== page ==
The trail had been around since 1996, but Grese, his staff, and volunteers have connected it to other existing trails to form a loop arranged in a series of ecologically distinct groves. The goal is to include as many tree species native to Michigan as possible. "There are about seventy or so major ones," he says. "To date, we have about sixty-five planted, although there are others that have volunteered on their own. My guess is there may be another twenty-five or so relatively uncommon ones."
Some of the trees are still "little more than sticks," partly because Matthaei doesn't plant one on the trail unless it can confirm genetically that it came from somewhere in the state-"We don't want to go to a nursery and buy a sugar maple and find out later it came from Pennsylvania," Grese says. "For instance, we couldn't find anybody that could guarantee their hemlocks came from the state, but we had a volunteer with some property in the Upper Peninsula who was willing to dig up some hemlock seedlings and bring them to us."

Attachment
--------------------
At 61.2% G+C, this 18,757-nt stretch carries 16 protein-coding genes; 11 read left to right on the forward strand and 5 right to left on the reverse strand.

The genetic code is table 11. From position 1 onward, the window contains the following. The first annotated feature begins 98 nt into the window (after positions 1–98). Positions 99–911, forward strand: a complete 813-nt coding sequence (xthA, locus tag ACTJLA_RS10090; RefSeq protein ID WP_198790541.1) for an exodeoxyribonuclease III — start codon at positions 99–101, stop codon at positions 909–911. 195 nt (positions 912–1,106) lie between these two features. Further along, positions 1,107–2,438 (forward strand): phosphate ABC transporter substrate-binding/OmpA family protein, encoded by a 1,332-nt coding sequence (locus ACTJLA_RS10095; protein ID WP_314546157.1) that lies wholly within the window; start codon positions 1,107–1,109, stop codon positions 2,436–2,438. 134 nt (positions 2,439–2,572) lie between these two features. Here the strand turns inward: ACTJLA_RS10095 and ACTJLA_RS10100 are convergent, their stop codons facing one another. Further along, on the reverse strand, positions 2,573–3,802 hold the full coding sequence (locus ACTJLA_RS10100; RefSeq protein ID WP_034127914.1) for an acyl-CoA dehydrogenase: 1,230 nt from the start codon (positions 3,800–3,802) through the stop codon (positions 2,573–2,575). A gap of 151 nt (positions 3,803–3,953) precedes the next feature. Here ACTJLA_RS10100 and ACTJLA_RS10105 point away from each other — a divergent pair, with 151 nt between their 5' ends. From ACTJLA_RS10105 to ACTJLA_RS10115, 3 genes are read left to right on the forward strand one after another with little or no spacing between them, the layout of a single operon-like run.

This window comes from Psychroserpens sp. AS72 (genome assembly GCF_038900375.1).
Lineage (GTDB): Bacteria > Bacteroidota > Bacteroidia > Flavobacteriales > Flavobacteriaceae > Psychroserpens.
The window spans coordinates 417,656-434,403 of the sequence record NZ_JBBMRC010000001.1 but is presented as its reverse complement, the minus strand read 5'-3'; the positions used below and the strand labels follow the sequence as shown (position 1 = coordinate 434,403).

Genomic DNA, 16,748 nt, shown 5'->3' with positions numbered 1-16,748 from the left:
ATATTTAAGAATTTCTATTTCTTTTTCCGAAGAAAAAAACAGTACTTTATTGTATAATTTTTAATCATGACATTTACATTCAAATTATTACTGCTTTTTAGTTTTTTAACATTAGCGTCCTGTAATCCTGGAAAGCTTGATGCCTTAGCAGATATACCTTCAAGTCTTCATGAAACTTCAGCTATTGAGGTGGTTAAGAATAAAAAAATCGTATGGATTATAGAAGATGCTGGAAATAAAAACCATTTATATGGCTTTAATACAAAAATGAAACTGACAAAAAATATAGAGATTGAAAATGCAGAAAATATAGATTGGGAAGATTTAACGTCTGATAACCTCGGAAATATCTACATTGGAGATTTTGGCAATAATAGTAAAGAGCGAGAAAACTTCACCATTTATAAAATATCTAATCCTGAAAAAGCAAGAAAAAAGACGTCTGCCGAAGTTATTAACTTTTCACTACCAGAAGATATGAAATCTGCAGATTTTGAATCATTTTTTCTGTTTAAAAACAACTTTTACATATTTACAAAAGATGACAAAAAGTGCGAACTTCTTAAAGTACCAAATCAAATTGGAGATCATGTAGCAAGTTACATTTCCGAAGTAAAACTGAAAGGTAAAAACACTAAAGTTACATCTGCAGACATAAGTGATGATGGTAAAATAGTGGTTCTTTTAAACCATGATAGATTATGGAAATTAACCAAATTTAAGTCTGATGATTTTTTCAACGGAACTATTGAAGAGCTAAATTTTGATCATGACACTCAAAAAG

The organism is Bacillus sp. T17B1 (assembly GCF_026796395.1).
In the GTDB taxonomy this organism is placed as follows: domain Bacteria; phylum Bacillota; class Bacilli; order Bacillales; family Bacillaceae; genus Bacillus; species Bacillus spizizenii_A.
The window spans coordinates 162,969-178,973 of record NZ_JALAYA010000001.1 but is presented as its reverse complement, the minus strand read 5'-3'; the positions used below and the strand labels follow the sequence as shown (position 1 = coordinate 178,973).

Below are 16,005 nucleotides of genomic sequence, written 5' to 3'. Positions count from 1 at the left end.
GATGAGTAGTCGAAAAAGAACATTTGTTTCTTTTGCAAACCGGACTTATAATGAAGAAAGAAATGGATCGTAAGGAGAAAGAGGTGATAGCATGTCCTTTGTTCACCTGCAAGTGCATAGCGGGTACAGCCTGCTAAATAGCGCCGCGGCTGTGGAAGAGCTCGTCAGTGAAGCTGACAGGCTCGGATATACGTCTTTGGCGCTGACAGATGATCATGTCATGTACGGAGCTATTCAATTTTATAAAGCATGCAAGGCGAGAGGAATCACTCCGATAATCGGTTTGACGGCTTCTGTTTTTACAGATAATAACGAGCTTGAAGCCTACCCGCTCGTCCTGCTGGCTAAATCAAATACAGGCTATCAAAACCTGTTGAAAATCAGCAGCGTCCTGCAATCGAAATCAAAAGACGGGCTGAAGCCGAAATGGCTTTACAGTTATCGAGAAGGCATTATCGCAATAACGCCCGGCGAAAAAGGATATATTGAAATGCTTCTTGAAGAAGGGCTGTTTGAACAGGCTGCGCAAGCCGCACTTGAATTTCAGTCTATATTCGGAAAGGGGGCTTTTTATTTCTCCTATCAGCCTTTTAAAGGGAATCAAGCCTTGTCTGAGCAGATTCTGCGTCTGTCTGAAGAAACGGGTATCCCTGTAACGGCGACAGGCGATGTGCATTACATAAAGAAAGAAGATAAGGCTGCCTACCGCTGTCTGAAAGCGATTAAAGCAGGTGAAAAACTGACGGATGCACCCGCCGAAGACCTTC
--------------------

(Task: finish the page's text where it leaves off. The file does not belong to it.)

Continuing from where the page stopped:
Though it will be thirty years before all the trees are full grown, "my personal hope is that exposing people to the beauty of these native plants will inspire them to want to protect the wild habitats where they grow naturally," says Grese, "so there's a connection between the created nature we have in this garden and building a sense of stewardship of the habitats where these plants grow in the wild."
[Originally published in July, 2013.]